THE POPULAR SCIENCE MONTHLY.
It is the representative of the idea of the state which leaves its individual citizens to develop themselves freely according to their inborn natures, and to work together on an equal footing for the good of the whole; which preserves to the villages and the provinces their self-administration, and yet subjects them in every instant to the higher interests and laws of the whole; which appears ready armed against the external enemy, preserves unity and peace within; which applies the capital accumulated by the common labor of all the citizens to the advantage and advancement of the whole, without letting it be preyed upon by any; which in untiring activity never suffers a pause, and by continuous renovation endures for centuries, always increasing, always blossoming, and always bearing fruit.
|AMERICAN AND FOREIGN ASPHALTS.|
By E. J. HALLOCK.
BITUMINOUS substances, apparently of organic origin, are found in various parts of the world. Sometimes they occur in a free state, as in the Island of Trinidad, and at others impregnating calcareous rocks, or serving as a cement to hold the particles together, as at Val de Travers or Seyssel.
For several reasons the asphalt lake in Trinidad possesses special interest for us. The island, which is the southernmost of the Lesser Antilles, lies off the northern coast of South America, and is easily accessible from any of our sea-ports. Here, amid the most luxuriant vegetation, is a lake three miles in circumference, on the surface of which lies a crust of asphaltum of such tenacity that in the rainy season a person can walk across it; but, under the influence of the hot sun, it softens to a thick tar. This crust receives accessions from beneath, and formerly it would overflow and run into the sea, more than two miles away. A similar substance, known as "Jew's pitch," is washed ashore in considerable quantities around the borders of the Dead Sea. In Texas, south of Shreveport, there is said to be a pitch-lake containing large quantities of bitumen, but little is yet known about it. In Southern California there are accumulations of asphalt on the coast at Santa Barbara, San Luis Obispo, etc., which resembles, when pure, that from Trinidad. It promises to supply the wants of the western coast, as Trinidad will that of the eastern part of this country.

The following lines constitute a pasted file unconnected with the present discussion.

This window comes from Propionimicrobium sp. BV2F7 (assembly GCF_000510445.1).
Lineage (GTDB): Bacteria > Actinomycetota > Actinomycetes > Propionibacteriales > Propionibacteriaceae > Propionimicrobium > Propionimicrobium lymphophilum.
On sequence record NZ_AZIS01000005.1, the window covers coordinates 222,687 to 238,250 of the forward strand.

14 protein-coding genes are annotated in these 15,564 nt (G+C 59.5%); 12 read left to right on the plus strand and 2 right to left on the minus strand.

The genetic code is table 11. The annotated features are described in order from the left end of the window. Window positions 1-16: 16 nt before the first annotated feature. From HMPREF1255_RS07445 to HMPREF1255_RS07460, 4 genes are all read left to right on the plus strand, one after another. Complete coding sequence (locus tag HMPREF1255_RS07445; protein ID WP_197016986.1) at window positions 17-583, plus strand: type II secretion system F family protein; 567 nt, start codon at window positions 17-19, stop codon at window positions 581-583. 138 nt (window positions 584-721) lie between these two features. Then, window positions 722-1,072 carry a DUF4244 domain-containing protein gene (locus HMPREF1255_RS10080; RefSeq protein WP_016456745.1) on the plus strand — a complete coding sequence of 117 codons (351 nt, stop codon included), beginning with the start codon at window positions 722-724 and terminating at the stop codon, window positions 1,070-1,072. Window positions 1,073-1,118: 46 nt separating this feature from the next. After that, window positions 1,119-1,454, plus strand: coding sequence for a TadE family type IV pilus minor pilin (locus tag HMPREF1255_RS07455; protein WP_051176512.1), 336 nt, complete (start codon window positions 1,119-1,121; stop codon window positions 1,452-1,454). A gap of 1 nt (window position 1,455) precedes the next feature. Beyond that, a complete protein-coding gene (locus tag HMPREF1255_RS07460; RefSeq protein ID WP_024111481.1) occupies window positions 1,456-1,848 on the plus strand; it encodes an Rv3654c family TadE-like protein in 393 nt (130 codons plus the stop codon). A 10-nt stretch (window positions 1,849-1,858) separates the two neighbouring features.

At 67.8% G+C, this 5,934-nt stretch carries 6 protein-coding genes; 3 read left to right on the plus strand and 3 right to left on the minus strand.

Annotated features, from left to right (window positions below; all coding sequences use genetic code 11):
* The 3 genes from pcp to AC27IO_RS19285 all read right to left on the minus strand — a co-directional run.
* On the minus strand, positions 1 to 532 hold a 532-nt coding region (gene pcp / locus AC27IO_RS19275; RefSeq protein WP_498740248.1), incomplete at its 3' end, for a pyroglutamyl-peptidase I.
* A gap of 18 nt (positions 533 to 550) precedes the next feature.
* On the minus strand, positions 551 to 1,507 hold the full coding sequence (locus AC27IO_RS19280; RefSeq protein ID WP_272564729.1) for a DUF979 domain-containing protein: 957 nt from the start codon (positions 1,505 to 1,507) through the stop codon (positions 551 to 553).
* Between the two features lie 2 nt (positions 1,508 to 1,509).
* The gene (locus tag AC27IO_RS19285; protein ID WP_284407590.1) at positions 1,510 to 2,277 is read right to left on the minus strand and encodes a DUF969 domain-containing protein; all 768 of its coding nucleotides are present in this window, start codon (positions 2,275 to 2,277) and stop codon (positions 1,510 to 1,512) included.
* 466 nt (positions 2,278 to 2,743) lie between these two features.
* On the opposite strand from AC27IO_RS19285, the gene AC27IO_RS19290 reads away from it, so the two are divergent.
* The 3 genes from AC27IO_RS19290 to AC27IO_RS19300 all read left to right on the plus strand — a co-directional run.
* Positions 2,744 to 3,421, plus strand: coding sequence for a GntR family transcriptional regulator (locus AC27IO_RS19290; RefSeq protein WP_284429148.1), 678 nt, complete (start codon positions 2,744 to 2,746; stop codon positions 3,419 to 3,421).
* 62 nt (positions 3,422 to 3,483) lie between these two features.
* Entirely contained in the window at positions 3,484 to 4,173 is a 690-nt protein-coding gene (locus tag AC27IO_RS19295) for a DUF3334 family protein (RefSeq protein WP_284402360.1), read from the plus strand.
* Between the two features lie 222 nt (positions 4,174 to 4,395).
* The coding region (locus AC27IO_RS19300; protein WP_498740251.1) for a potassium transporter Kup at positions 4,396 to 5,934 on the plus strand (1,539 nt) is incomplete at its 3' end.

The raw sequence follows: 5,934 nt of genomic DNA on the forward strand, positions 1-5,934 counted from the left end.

In Kentucky there is a considerable quantity of asphaltic mineral which may some time be utilized for road-making.
An interesting and valuable asphaltic mineral, known as Albertite, is found in New Brunswick; and a similar one, called Grahamite, oc-